d. Treat in Unit. Given rest and replenishment treatment in the unit, soldiers
with severe reactions to the stress of combat are often able to return to full duty in a
matter of days. Mild cases can be treated in this manner in their immediate units or in
the combat service support units of the next higher headquarters located in a more
stable rear area, treated without being under the direct care of medical personnel. It is
generally preferable to rest the soldier with his comrades rather than evacuate him to a
medical unit. The common physical complaints can be attended to during routine sick
call. Medical personnel must, however, exercise supervision over such rest areas to
assure that soldiers with serious illnesses are not being overlooked.
e. Military Environment. Treat the soldier in a military not a hospital
environment. Keep the soldier in uniform not in pajamas. Maintain rank distinctions
and military courtesy. Assign the soldier to do tasks between periods of rest, if possible.
f. Medication. Medicate the soldier only as a last resort. Sedatives such as
Valium can be given. Only sedate him if he is disruptive and requires evacuation.
g. Return to duty. Return the soldier to duty as soon as possible. Past
experience indicates that failure to return the soldier to duty leads to a permanent
disability for him.
h. Evacuation. Evacuate the soldier only if absolutely necessary. Soldiers with
disruptive (severe) reactions to the stress of combat may require evacuation. As the
medical NCO, you recommend to the commanding officer or his representative that the
soldier be evacuated. When evacuating the soldier, use physical restraints only if
necessary to control the soldier or to comply with regulations.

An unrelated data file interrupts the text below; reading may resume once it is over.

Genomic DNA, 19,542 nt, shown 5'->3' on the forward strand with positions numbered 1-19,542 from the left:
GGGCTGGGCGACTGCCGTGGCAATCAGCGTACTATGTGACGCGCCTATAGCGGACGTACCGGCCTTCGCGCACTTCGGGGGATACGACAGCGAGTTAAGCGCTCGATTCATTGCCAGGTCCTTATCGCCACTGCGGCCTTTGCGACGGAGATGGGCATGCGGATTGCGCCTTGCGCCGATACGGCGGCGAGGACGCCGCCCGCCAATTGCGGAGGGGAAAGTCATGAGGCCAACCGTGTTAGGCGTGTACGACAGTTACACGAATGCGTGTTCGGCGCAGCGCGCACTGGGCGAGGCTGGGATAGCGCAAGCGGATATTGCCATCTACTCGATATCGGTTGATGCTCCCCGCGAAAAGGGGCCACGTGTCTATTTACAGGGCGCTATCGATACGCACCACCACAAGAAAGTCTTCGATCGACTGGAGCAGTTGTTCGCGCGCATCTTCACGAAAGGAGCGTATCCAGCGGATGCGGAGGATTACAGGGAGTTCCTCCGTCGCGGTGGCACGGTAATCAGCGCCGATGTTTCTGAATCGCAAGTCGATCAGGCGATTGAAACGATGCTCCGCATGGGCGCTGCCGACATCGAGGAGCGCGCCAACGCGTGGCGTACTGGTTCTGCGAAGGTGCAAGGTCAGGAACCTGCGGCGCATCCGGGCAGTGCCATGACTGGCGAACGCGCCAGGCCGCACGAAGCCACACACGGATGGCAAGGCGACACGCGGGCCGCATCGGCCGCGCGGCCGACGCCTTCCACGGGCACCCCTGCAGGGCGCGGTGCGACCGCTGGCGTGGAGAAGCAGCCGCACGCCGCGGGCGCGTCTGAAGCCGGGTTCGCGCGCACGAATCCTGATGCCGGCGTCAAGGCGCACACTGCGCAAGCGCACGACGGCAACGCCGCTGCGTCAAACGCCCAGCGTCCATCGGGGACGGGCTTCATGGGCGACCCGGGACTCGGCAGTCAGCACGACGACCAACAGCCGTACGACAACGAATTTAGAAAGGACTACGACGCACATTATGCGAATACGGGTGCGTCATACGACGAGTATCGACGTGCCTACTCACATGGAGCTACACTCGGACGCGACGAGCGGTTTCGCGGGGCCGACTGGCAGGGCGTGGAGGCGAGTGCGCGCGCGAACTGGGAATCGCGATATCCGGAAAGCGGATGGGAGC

PROGNOSIS FOR SUCCESSFUL RETURN TO DUTY
a. Soldier's Performance After Treatment. Soldiers who have been treated
for severe reactions to the stress of combat are least likely to relapse if they return or
are still in their original units and are accepted there by their old comrades. A rough
"rule of thumb" is: "After treatment for strong reactions to the stress of combat, a good
soldier will be good again. A new soldier deserves a second chance. A poor soldier
may need reclassification and reassignment." Experience indicates that 70 percent of
soldiers so treated will return to full duty within the first two days. Another 20 percent
will return to full duty within 96 hours.
b. Soldier's Possibility of Relapse After Treatment. Good soldiers who are
temporarily overloaded by the combination of stressors in combat will be no more likely
to overload again than other good soldiers in the same situation. These soldiers need
to be welcomed back, treated appropriately, and given jobs of increasing responsibility.
They will be less likely to break than an unknown new replacement. If sent to a strange
unit, they will be at some increased risk, temporarily, as are all new replacements.